The Jewish labor movement in Palestine and later Israel was theoretically committed to full equality of men and women. Established in 1920, the General Federation of Jewish Labor (Histadrut) was the all-encompassing organization for Jewish wage earners, skilled and unskilled, men and women. The beginning of urban development and the prosperity that accompanied new waves of immigration in the 1920s did not lead to significant improvements for women, in view of the fact that the building trades were almost totally male dominated and would remain that way. Although women proved that they were qualified to do the work, by 1926 there were only 51 women tile layers, 19 women painters and 13 women masons. Most female workers were associated with the Women Worker's Movement, founded in 1911, which was an integral part of the Histadrut. In 1921, this organization elected a smaller operative body—the Women Workers' Council (WWC)—which met annually, as well as a secretariat of four to deal with day-to-day matters. Katznelson-Shazar was a member of the WWC; witnessing vast social and intellectual changes over the decades, she participated in its deliberations.
In 1963, her husband Zalman Shazar was elected to the ceremonial post of president of Israel. As the third president of the Jewish State, Shazar continued his career as a writer, as did his wife, now the first lady of Israel. During her years as president's wife, she published two books. Born and raised in a very different pre-Holocaust world, the two elderly intellectuals and Zionist pioneers were respected in Israel, but the younger Sabra generation had little in common with them. The Shazars' world was now one of distant, faded ideals, long-forgotten debates, and personal animosities that lived only in the yellowed pages of old books and newspapers. But in these writings, read by a select circle of scholars, much of interest can still be found. Rachel Katznelson-Shazar examined difficult problems that would remain unresolved after her death. Of one such concern, she wrote: "The Women's Movement is full of contradictions, like nature which created the human being in two images, distinguishing these biologically as well as spiritually; and like civilization which both frees and enslaves." In another context, she noted in 1937: "If we ask ourselves, 'What is it to be a mother?' and if we remember that it is the wife of the worker who has to educate the children, keep house, decorate and design it, come into contact with doctors and teachers, then once again we may say: 'This is enough for one person. We have no more strength.'"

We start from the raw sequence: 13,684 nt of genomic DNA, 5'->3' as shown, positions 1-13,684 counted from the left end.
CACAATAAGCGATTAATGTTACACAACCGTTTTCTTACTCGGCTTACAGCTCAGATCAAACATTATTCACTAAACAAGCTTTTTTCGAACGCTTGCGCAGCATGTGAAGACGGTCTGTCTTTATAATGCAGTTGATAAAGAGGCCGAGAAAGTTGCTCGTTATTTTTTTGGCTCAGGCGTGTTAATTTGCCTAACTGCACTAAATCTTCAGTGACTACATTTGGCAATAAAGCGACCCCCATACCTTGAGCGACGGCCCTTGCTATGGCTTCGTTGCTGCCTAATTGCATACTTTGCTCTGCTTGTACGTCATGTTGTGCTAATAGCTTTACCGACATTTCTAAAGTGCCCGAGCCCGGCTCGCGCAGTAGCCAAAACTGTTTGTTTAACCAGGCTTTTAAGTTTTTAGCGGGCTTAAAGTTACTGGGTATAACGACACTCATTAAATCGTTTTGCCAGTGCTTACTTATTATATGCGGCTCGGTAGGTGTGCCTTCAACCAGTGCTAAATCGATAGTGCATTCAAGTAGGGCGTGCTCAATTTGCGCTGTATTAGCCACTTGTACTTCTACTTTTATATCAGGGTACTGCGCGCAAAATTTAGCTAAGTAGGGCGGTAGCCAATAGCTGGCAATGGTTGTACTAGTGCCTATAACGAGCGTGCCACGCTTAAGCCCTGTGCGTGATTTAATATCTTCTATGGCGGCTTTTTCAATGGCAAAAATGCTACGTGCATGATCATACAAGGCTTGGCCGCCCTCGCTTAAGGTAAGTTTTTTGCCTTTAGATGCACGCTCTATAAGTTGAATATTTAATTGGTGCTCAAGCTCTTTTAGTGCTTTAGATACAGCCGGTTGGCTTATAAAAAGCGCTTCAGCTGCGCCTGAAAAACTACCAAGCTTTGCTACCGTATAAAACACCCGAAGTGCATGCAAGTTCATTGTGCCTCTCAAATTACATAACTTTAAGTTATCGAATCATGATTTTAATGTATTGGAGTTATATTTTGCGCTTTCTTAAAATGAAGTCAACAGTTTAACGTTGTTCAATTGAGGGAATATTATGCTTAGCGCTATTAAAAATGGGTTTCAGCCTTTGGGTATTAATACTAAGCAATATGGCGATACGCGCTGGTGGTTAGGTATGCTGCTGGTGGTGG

Zalman Shazar retired after two terms as president of Israel in 1973. He died on October 5, 1974, one day before his 85th birthday. By now a frail invalid, Rachel Katznelson-Shazar died less than a year later, on August 11, 1975.
Bernstein, Deborah. "The Plough Woman Who Cried into the Pots: The Position of Women in the Labor Force in the Pre-State Israeli Society," in Jewish Social Studies. Vol. 45, no. 1. Winter 1983, pp. 43–56.
——. The Struggle for Equality: Urban Women Workers in Prestate Israeli Society. NY: Praeger, 1987.
——. "The Women Workers' Movement in Pre-State Israel, 1919–1939," in Signs: Journal of Women in Culture and Society. Vol. 12, no. 3. Spring 1987, pp. 454–470.
——, ed. Pioneers and Homemakers: Jewish Women in Pre-State Israel. Albany, NY: State University of New York Press, 1992.
Brilliant, Moshe. "Zalman Shazar Is Dead at 84; President of Israel for 10 Years," in The New York Times Biographical Edition. October 1974, p. 1498.
Daniel, Clifton. "Christians Submit Aims in Palestine," in The New York Times. July 12, 1947, p. 5.
Elboim-Dror, Rachel. "Gender in Utopianism: the Zionist Case," in History Workshop Journal. Issue 37. Spring 1994, pp. 99–116.
Izraeli, Dafna. "The Zionist Women's Movement in Palestine, 1911–1927: A Sociological Analysis," in Signs: Journal of Women in Culture and Society. Vol. 7, no. 1. Autumn 1981, pp. 87–114.
Katznelson-Shazar, Rachel. Adam kemo she-hu: pirke yomanim u-reshimot (The Person as She Was). Edited by Michal Hagiti. Tel Aviv: Am Oved, 1989.
——, ed. The Plough Woman: Records of the Pioneer Women of Palestine. Rendered into English by Maurice Samuel. Reprint of 1932 ed. Westport, CT: Hyperion Press, 1976.
——, oral history file, Department for Oral Communication, Institute for Contemporary Jewry, Hebrew University, Jerusalem.
"Rachel Shazar," in Jewish Chronicle [London]. August 15, 1975, p. 27.
John Haag , Associate Professor of History, University of Georgia, Athens, Georgia